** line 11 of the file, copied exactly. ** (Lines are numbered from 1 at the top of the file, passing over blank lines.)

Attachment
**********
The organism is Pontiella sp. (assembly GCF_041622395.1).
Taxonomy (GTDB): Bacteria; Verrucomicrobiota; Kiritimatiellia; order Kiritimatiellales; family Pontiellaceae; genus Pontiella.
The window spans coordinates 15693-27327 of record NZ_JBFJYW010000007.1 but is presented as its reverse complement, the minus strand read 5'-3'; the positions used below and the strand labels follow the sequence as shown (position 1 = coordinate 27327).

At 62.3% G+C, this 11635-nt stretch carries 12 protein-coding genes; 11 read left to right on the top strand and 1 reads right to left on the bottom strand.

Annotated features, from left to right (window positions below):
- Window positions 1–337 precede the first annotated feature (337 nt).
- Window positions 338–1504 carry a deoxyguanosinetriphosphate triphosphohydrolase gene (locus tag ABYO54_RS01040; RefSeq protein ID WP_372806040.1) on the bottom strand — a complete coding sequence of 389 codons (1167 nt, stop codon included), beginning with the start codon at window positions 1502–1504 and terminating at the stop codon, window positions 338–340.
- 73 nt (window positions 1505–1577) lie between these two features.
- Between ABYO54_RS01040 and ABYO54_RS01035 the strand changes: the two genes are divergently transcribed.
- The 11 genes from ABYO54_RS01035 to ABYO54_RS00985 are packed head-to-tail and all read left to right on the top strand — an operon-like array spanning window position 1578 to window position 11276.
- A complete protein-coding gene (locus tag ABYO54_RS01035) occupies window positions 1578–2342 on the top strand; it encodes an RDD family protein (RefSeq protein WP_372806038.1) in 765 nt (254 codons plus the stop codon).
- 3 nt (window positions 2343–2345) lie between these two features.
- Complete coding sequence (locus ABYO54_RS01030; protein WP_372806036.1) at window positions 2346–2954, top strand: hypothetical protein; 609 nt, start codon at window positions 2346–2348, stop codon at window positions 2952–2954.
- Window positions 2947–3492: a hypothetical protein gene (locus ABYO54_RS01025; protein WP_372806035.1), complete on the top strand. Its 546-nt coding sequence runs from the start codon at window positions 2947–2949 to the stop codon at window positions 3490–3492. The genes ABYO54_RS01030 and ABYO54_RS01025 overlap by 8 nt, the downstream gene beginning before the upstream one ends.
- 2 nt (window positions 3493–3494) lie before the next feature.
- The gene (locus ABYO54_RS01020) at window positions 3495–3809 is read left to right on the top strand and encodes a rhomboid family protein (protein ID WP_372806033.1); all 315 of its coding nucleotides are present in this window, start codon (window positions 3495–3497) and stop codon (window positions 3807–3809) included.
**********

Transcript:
- A complete protein-coding gene (locus tag ABYO54_RS01035) occupies window positions 1578–2342 on the top strand; it encodes an RDD family protein (RefSeq protein WP_372806038.1) in 765 nt (254 codons plus the stop codon).